DE Will Smith
Matthew Sharpe/Getty

-The Saints will be without the team's best pass rusher, Will Smith, who is serving a suspension. Without him, the team wasn't able to get consistent pressure from its defensive linemen against the Packers. This forced New Orleans defensive coordinator Gregg Williams to dial up a number of exotic blitz packages. Expect that to continue this week. The key for Chicago's front five will be their ability to pick up the large number of blitzes they're likely to see. The biggest threat will most likely come from rookie Cameron Jordan, who is extremely quick off the edge. If the line – which will feature Chris Spencer at guard, a position at which he has very little experience – can't work as a cohesive unit, it could be a long day for quarterback Jay Cutler and may lead to turnovers. Pay special attention to T J'Marcus Webb, who had a rough week protecting Cutler's blindside last week.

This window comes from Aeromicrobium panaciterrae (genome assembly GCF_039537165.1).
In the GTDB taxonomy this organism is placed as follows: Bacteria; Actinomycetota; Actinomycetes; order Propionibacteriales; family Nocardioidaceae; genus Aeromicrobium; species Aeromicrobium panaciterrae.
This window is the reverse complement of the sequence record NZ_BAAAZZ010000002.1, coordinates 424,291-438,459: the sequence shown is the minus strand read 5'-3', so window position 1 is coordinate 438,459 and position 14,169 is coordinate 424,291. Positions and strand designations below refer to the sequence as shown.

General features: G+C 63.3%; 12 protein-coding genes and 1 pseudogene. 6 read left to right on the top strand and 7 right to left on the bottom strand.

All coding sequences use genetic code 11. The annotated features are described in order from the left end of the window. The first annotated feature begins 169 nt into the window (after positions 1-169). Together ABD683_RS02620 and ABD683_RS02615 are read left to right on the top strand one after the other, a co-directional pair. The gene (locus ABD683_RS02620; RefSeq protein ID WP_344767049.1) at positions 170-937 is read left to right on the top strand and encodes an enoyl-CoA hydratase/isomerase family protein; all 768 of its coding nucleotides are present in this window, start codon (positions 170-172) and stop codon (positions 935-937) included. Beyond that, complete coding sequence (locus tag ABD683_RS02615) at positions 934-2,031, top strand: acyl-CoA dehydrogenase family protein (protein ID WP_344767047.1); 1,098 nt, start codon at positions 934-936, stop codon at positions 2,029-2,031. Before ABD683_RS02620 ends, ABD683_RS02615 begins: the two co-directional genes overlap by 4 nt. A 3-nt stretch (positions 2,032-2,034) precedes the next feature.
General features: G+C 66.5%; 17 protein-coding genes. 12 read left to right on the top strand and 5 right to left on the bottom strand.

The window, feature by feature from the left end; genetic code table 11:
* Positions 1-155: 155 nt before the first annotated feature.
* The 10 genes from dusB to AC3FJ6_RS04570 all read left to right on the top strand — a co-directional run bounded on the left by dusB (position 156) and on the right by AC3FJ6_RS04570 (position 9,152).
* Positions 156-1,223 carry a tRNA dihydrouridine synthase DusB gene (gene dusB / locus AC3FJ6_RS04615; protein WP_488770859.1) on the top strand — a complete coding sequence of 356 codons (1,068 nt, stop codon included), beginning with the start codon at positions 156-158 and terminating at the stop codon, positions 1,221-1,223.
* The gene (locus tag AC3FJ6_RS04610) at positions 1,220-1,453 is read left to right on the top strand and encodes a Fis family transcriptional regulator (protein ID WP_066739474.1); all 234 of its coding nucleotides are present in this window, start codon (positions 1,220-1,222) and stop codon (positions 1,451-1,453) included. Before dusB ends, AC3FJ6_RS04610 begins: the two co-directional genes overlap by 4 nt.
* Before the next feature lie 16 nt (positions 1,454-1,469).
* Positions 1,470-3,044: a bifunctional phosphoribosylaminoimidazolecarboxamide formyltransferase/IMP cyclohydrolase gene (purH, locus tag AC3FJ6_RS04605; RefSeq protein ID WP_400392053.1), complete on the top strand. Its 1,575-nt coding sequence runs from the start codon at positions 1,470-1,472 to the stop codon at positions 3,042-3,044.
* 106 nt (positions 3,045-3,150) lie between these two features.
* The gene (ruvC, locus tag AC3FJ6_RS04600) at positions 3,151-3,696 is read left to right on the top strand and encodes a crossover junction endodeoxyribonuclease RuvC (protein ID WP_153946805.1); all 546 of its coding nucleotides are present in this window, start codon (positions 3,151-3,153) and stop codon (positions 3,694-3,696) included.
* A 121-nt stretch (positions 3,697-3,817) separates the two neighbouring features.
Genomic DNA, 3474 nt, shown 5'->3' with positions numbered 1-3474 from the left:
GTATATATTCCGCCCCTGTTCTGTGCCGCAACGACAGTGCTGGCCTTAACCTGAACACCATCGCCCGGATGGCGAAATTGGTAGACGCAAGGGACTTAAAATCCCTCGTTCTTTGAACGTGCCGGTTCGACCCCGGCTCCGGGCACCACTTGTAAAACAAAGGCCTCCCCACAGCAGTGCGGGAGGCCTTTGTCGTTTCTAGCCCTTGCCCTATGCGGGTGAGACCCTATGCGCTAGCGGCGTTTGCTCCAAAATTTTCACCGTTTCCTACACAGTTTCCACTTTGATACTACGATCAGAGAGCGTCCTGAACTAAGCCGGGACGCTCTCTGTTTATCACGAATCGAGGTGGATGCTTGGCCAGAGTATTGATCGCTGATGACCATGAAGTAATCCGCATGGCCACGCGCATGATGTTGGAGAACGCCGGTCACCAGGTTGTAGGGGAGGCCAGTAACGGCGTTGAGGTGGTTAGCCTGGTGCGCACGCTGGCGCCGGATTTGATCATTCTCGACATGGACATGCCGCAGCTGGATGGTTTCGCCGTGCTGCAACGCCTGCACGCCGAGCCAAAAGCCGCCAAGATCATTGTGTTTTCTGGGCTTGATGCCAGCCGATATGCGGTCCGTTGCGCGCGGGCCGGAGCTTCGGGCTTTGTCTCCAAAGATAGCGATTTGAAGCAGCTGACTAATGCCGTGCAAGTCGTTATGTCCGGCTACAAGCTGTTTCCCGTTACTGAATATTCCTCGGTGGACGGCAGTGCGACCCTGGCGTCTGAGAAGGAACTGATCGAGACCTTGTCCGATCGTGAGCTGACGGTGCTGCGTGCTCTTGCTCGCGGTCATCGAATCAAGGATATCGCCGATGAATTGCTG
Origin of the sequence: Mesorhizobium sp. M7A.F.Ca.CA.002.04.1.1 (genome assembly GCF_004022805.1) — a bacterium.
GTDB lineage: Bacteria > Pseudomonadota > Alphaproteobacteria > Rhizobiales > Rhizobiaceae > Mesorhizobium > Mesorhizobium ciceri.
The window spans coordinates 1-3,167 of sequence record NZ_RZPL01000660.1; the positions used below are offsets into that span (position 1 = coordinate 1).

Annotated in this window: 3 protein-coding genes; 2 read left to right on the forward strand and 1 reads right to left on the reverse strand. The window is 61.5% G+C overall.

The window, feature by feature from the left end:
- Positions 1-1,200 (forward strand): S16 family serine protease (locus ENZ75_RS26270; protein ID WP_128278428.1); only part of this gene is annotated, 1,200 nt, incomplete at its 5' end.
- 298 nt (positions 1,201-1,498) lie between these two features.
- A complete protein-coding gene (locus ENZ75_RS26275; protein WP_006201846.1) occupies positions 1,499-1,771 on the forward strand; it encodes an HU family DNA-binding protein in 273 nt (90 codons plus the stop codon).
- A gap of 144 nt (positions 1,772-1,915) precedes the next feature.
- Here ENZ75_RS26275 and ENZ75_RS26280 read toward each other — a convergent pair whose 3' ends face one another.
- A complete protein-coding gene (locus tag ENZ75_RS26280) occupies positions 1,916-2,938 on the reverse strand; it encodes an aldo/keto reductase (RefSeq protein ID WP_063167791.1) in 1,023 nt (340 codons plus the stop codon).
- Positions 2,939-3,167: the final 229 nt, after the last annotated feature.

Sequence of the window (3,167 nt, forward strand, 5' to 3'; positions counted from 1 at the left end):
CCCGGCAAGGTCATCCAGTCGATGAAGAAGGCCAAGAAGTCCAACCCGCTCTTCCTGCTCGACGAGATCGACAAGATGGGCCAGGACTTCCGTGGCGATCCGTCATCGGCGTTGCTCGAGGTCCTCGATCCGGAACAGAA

-The Saints were stout against the run last year, finishing fourth in the NFL, and got even better this offseason with the free-agent signing of NT Shaun Rogers. The former-Browns lineman is a space eater that can be very difficult to move inside. He will be spelled by Aubrayo Franklin, another big-bodied player that anchors well against the run. C Roberto Garza and G Chris Williams must work together in order to open holes on the interior for Matt Forte.

-The second level is where the line must really succeed, particularly in finding and blocking Jonathan Vilma. The seven-year veteran has been the Saints leader in tackles every year since signing with the team in 2008. He's one of the NFL's premier middle linebackers and must be accounted for on every play. It wouldn't surprise me to see coordinator Mike Martz use more zone block this week in an effort to get his linemen to the second level more quickly. How effective Vilma is on the inside will make or break Chicago's run game. Cutler will also need to pay attention to him roaming the middle in pass coverage, as Vilma has intercepted at least one pass each year of his career.